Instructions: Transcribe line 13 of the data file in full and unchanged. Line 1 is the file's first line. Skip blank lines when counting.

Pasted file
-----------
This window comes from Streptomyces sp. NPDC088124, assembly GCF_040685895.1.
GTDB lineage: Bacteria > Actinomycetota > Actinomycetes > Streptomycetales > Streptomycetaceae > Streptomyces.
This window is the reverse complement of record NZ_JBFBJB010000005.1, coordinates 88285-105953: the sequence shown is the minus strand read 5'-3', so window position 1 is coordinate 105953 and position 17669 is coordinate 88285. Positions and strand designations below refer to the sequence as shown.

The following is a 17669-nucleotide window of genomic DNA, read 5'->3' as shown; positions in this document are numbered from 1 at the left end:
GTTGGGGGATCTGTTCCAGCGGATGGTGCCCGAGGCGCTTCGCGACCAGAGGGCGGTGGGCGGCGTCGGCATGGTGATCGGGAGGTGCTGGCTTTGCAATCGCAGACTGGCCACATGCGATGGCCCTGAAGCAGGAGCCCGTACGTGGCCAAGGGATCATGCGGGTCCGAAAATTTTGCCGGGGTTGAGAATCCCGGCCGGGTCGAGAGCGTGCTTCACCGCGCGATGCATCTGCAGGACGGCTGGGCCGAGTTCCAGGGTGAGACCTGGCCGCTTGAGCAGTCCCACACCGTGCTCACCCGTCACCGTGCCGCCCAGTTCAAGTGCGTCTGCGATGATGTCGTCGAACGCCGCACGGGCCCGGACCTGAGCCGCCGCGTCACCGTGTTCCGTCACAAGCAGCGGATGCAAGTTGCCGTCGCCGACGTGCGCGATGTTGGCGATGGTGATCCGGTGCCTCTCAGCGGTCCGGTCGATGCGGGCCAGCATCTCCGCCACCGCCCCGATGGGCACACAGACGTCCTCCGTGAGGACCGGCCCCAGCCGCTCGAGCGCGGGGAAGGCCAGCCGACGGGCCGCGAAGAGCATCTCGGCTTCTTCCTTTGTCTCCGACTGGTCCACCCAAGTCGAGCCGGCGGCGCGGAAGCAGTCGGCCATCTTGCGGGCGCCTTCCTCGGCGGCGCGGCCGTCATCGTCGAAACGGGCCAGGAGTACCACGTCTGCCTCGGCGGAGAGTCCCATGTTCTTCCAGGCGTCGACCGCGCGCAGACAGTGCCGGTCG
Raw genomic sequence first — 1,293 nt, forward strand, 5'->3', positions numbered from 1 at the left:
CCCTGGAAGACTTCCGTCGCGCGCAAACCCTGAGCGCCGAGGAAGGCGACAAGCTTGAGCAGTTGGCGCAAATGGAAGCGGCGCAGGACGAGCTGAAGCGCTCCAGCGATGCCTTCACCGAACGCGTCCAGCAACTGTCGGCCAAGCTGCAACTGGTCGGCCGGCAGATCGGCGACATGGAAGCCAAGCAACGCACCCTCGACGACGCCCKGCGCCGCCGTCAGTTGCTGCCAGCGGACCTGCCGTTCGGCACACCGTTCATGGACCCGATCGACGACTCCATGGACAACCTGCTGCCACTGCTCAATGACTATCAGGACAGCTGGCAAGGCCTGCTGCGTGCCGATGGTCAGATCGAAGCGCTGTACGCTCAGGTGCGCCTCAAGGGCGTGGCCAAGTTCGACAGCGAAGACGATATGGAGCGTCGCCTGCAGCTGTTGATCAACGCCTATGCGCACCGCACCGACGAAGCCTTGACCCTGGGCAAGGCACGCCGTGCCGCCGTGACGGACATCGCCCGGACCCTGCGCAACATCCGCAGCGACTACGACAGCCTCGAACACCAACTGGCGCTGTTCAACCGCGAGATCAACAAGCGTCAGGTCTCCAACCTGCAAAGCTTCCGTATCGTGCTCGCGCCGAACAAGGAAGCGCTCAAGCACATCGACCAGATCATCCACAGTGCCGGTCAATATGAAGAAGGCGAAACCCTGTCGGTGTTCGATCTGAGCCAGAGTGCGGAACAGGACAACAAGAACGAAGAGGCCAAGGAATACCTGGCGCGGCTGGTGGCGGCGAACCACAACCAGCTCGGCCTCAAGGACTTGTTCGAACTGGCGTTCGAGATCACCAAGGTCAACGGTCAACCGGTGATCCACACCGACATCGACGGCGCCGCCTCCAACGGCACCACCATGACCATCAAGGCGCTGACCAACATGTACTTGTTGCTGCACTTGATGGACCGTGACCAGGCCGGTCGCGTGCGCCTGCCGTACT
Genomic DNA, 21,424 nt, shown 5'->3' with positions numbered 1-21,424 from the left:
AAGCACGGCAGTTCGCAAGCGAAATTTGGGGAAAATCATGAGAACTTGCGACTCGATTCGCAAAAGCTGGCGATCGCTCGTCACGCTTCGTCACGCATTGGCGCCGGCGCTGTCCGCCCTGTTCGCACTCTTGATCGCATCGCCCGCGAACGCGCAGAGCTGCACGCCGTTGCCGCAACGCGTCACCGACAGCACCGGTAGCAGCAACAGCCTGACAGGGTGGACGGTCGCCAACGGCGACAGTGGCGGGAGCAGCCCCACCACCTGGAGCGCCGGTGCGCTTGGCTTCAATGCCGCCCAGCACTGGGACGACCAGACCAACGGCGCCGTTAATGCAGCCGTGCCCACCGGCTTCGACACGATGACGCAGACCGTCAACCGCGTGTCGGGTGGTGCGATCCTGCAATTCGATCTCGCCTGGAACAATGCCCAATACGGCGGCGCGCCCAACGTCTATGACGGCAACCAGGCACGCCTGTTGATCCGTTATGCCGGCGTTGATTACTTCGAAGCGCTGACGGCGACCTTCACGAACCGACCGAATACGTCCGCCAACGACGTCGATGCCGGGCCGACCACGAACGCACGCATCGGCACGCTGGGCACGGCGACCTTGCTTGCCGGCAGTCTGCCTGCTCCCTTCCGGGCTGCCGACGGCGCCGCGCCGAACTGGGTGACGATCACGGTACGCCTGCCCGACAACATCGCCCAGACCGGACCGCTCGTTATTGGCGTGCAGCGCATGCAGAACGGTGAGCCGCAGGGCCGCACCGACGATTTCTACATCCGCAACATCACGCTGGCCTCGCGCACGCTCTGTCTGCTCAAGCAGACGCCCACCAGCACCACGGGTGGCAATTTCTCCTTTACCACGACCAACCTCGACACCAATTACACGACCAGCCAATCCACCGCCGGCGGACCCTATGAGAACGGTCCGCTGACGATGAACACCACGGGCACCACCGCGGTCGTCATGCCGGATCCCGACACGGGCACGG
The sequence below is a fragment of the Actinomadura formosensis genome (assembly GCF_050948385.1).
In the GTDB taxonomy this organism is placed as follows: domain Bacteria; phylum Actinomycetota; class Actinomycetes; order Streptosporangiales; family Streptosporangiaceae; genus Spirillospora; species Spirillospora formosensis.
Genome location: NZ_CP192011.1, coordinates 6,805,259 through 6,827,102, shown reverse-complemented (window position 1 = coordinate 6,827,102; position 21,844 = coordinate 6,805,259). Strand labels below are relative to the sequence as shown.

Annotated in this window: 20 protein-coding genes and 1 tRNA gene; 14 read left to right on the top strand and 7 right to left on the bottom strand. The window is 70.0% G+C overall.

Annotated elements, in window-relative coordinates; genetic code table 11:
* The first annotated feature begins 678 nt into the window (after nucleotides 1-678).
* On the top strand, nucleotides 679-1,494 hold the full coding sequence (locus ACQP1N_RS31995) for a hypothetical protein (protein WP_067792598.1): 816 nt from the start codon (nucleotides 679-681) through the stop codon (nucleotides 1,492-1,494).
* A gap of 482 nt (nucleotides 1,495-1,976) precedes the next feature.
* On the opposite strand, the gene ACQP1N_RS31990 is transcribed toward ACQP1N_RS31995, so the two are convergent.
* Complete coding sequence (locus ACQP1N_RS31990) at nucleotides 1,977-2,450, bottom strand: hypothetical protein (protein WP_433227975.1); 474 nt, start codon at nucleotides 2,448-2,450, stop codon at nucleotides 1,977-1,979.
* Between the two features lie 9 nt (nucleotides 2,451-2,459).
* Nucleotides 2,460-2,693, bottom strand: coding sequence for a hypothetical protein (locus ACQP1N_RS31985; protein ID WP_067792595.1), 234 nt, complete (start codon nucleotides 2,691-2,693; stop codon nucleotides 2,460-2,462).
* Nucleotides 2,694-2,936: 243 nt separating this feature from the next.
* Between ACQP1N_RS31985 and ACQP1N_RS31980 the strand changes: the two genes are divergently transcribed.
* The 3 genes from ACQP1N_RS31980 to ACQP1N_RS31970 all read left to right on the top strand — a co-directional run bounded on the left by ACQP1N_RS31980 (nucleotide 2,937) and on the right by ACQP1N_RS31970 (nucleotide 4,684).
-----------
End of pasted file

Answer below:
Annotated in this window: 20 protein-coding genes and 1 tRNA gene; 14 read left to right on the top strand and 7 right to left on the bottom strand. The window is 70.0% G+C overall.